Outdoor Activities Part II: Preventing Running Injuries for Those New to Running

Outdoor Activities (While maintaining social distancing) – Part II
Preventing Running Injuries for Those New to Running

This blog post is aimed at those who are picking up running for the first time, or those getting back into running after a long hiatus. Since there are so few barriers to running, it’s very easy to get overexcited and accelerate quickly from running your first kilometer to training for a marathon. While it’s great to be excited about running, it’s important to watch out for injuries. Running is a pretty high impact repetitive sport, which means there’s a high risk for injuries if you aren’t careful. Injuries can really set you back, either keeping you bound to the couch for weeks or requiring painful work to get back to your baseline. This can be really hard both physically, and emotionally. Serious injuries may also require medical consultation, which of course is the worst case scenario at a time like this. As such, prevention is key.

A person standing on top of a sandy beach

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U.S. Air Force photo/ Staff Sgt. Tabitha Kuykendall/Released

I’m not going to go into details about all the different types of injuries and different exercises to avoid these, but rather do a high level guide of things that should be considered for those starting out. Please remember that running injuries are often multi-faceted, and so a multi-faceted approach to injury prevention is often important!

  • Know the difference between soreness and pain

It’s normal to feel sore when working out muscles you haven’t in a while, or when pushing your body to new limits. This is good and means that you’re making progress. It’s not normal to feel sharp pain that is debilitating, reoccurring, and/or lingering longer that you expect it to. This may be an early sign of an injury coming on. If you feel like you’re in pain after a run, consider dialing it back, taking more rest, or going through some of the prevention strategies below!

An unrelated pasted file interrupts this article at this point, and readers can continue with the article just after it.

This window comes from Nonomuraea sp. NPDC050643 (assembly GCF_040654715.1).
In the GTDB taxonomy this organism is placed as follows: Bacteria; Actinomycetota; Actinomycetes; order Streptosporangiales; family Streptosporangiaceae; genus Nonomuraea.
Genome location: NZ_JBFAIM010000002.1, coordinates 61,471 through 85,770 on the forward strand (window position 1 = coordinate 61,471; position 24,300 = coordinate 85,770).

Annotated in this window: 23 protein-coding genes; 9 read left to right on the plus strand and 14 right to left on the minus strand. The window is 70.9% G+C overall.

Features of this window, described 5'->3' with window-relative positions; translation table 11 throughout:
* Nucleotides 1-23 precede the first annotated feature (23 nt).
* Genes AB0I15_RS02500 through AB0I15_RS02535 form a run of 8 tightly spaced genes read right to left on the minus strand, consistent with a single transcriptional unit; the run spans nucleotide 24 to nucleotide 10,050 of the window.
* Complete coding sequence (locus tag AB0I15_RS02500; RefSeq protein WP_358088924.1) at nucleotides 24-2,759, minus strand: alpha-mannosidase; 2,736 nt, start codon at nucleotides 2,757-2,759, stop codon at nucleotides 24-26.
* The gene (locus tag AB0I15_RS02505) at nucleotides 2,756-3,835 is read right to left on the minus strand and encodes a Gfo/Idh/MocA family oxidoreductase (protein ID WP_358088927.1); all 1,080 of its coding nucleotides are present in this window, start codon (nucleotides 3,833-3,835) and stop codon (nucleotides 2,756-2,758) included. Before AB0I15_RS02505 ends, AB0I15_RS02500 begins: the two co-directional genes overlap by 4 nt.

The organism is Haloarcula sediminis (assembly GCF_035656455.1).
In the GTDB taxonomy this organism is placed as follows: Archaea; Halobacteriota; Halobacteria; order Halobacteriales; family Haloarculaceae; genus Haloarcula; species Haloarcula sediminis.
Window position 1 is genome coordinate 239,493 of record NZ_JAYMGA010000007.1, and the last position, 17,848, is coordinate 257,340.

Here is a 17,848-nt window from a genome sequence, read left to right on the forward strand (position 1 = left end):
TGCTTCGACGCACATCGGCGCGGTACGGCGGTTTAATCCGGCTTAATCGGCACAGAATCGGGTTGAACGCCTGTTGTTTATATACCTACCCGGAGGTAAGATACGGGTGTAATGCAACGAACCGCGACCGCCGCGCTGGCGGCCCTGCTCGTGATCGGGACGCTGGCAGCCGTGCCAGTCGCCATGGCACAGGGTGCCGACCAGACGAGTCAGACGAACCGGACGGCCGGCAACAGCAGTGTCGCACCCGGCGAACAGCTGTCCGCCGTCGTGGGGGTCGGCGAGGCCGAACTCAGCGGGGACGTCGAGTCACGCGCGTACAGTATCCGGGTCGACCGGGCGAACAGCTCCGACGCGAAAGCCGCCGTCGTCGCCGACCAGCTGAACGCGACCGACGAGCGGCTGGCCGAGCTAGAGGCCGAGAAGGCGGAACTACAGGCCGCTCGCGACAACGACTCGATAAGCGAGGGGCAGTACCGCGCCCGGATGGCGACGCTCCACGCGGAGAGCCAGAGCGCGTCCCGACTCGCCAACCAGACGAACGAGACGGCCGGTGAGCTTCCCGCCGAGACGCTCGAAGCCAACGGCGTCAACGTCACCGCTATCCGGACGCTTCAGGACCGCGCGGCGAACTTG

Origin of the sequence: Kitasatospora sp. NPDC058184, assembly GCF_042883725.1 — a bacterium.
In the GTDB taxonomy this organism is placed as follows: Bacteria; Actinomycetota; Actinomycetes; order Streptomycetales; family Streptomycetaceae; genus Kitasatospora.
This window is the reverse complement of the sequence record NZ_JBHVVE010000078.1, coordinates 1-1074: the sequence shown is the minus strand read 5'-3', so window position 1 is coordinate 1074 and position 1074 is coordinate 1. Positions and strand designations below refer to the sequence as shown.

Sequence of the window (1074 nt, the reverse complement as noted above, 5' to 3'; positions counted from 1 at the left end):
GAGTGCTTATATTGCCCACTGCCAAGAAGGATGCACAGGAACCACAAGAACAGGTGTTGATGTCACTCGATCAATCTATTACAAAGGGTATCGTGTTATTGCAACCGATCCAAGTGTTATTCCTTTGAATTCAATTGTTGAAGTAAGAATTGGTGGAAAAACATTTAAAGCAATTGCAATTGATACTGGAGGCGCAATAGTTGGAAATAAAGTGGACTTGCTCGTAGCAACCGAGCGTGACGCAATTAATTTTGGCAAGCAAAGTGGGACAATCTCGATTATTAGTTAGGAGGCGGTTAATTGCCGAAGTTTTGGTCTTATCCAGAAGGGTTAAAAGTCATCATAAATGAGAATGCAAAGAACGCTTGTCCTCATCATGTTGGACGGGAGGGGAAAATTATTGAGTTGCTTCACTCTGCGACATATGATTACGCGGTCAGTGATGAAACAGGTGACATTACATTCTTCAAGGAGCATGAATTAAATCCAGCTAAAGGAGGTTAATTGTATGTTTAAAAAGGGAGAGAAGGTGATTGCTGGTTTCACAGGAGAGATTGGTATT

• Get adequate running shoes.

You don’t need to buy vaporfly’s (the shoes Kipchoge wore to break the marathon world record), but it is important to wear a proper pair of running shoes. Running in shoes not mean for running can lead to a weird stride that predisposes you to injuries. Similarly, if you’re running very long distances, consider getting shoes designed for long distance. The impact of the thousands of steps you take can really add up if you don’t have the proper footwear.

  • Don’t accelerate training too quickly.

While it seems weird that I would have to say don’t exercise too much, running can be addictive. Especially in times like this when there may not be much else to do, you may find yourself quickly running more and more than you ever imagined. While your mind may be up for the challenge, take a pause and let your body get use to the new stressors it’s facing. Knowing what “too quick” means is different for everyone and can be hard to generalize, but if you notice pain starting to set in that’s a bad sign.

  • Don’t forget stretching, strength training, and nutrition

There’s a lot written and also a lot of controversy around all three of these topics. I’ll keep it simple for your sake and my own sake. Generally, it can be helpful to engage in activities other than running to: 1. strengthen and stretch your body so that it it’s better prepared for running; and 2. prevent injuries from the shear repetitive nature of running (no matter how you look at it, stepping foot over foot thousands of times puts you at risk). A balanced diet also never hurt anyone.

Sylvie Bowden
Written in collaboration with Kelvin Ng